Special offers often are combined with concessions. For example, the MGN Five Star Cinema in Glendale on Monday offered a small popcorn and admission to an afternoon screening of “Spider-Man 2” for $16.75, representing a 26% discount off the regular price.
In theory, theaters stand to benefit from discounts if they bring in more customers who buy lots of popcorn, soda and other high-profit concessions.
Even so, some exhibitors have been reluctant to embrace discounting, fearing heavy marketing of low-priced tickets through discount services such as Groupon, LivingSocial and DailyCandy will erode their business by encouraging moviegoers to wait for a bargain before trekking to the multiplex.
The world of online ticketing is dominated by two major players, Fandango and MovieTickets.com. A more direct rival to Dealflicks is MoviePass, a New York City company that operates a Netflix-type service that charges a flat monthly fee in exchange for unlimited movie visits.
Dealflicks has not been immune to the challenges. It took 10 months for the company to sign up 100 theaters. Fewer than a dozen theaters have signed up for the service in Southern California, where big chains dominate. Local venues participating with Dealflicks include New Filmmakers, the Cinefamily, Arena Cinema in Hollywood and Gardena Cinema.
“When we first started a lot of people were reticent about it, but now we have a lot of case studies,” Wycliffe said. “The more theaters we’ve signed on, the more we’ve shown we can bring new customers in.”
Wycliffe hatched the idea for Dealflicks in 2010 after watching “The King’s Speech” at a movie theater in Berkeley, where he had just graduated with a degree in economics.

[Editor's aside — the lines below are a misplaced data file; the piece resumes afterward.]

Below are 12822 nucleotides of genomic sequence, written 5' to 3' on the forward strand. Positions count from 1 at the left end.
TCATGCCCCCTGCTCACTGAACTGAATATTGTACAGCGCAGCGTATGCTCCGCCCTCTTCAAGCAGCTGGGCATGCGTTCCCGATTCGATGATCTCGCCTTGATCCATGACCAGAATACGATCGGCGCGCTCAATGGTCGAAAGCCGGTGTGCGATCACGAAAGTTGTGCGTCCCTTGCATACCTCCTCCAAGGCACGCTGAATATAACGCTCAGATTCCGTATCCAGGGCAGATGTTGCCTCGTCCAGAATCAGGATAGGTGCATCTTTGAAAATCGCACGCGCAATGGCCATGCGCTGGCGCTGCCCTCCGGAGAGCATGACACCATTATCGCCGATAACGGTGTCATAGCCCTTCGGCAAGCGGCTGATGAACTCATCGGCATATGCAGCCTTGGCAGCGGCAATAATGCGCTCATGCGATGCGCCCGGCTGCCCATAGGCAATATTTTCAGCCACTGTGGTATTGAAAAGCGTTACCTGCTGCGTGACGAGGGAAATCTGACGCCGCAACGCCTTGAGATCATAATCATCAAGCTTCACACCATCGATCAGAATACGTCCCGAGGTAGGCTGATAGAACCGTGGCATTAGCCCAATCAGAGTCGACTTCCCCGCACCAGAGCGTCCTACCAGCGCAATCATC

“It was a great movie but it was dead empty, just a few days after the movie came out,” Wycliffe said. “I just had this idea. ‘There should be a Priceline for movies.’”
Wycliffe, who had previously launched a business selling cellphone services, figured he could use his sales experience to pitch the idea to theater owners. He partnered with Hong, a former stockbroker who handles business development. A third co-founder, Zachary Cancio, is the chief technology officer who runs the website.
Dealflicks launched in July 2012 with backing from 500 Startups, a seed fund program created by former PayPal executive Dave McClure. 500 Startups provided $50,000 in financing, while friends and family pitched in about $65,000.
They also got help from the Turner/Warner Bros. Media Camp, an accelerator program for media start-ups, and Be Great Partners, a Los Angeles investor that leases Dealflicks office space on Wilshire Boulevard.
The men didn’t take a salary in their first year of operation and hatched the man van idea as way to save money. Kevin sold his Acura TSX and bought his mom’s Toyota Sienna, removing the seats to make room for a mattress.
Not only could they cut down on airfare and hotel expenses, but the van also enables the sales team to personally connect with theaters, which the men discovered was far more effective than making sales calls.
“This is a relationship-driven business,” Hong said. “We visited just about every part of the country except the Northwest.”